An emergency call was made to the vets at the brand new Vermont Large Animal Hospital. Dr. Steve Angelos arrived quickly, took one horrified look at the injury and Siris was loaded onto a trailer and transported up to the hospital where a team of surgeons spent many hours trying to piece him back together. Fortunately, the extreme frigid temperatures kept the wound from hemorrhaging and the hanging tissue from dying, so there was very little necrosis and most of the tissue was still viable. Siris was meticulously pieced back together in multiple layers of stitches and staples but the road to recovery was a long one. Chewing and eating was a serious challenge for him and he survived on a diet of senior feed and soft second cut hay. His best efforts at chewing and swallowing hay resulted in well masticated wads that were spit back onto the ground. Then the chronic infections started and for months he was kept on antibiotics to combat the respiratory problems that were relentless. Continual use of antibiotics was taking its toll as well and he developed a heart murmur that mercifully was only temporary. Where the tissue was repaired, there remains a raised area on his cheek and the trauma from the injury resulted in some permanent nerve loss and a wave mouth. His teeth need to be filed down regularly to keep sharp edges from forming.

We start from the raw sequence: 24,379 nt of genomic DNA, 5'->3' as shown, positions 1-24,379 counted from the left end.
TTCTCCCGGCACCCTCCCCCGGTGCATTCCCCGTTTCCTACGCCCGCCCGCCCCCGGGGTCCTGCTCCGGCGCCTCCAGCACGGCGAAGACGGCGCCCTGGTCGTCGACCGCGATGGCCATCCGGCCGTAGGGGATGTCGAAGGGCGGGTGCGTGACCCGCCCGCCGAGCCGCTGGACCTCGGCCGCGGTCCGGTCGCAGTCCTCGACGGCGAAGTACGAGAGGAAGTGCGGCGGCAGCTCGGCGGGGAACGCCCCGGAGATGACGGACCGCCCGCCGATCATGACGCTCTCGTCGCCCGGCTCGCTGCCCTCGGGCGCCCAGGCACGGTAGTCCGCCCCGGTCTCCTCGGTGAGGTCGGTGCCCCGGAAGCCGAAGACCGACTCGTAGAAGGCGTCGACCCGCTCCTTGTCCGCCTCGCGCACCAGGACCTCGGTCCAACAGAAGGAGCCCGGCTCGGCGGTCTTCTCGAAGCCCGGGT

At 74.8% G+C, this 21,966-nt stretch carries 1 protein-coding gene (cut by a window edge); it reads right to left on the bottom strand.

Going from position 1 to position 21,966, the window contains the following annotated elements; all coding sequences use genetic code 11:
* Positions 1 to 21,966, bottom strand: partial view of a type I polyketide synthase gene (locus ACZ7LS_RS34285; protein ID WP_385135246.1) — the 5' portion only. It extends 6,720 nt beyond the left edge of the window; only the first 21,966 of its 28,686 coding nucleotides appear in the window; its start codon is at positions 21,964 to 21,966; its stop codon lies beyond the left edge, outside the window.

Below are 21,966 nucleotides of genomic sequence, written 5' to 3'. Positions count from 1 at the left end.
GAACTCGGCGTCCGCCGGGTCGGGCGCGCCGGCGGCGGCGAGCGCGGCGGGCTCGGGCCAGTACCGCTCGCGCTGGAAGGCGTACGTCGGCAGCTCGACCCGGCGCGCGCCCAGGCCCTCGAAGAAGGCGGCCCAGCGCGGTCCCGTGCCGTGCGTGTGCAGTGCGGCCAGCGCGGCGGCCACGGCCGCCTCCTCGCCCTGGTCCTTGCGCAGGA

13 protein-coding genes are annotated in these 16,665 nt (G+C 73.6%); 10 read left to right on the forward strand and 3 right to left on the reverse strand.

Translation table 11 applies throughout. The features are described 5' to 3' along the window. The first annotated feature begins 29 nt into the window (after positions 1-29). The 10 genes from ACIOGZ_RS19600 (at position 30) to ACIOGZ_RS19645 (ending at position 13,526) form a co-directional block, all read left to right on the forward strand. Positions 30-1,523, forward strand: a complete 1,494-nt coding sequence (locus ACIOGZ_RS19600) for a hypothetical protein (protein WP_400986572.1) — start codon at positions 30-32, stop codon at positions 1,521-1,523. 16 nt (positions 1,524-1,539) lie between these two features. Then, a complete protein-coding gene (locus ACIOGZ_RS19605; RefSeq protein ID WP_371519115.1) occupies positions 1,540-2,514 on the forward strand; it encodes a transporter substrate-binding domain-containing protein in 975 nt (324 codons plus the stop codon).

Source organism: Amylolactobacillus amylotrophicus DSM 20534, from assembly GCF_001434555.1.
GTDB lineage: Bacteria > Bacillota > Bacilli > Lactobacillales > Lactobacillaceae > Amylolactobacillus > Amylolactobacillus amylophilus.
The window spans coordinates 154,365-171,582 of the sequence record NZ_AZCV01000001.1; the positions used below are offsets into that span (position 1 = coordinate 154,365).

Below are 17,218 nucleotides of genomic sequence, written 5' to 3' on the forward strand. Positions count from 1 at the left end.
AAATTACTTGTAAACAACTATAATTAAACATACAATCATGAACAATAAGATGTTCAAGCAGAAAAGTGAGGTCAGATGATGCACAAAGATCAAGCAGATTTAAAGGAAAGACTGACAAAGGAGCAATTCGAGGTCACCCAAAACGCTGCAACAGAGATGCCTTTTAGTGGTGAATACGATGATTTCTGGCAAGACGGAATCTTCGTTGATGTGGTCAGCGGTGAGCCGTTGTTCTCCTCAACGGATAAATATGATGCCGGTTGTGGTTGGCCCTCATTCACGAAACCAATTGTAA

Being the trooper he is, his true character shone through the whole ordeal. During early rehab, instructions were to hand walk him for half an hour daily. When that proved to be life threatening for the person leading him, the hand walking converted to turn out in a round pen. This was successful until the first mare was paraded by him and from a standstill he jumped out of the 5-foot high pen and was in hot pursuit of the fast fleeing mare and owner. That was the end of the round pen. From there he graduated to pasture turnout but it wasn't long before he was putting his jumping talent to the test and effortlessly sailing over three 6 foot fences spaced 20 feet apart to find freedom on the road.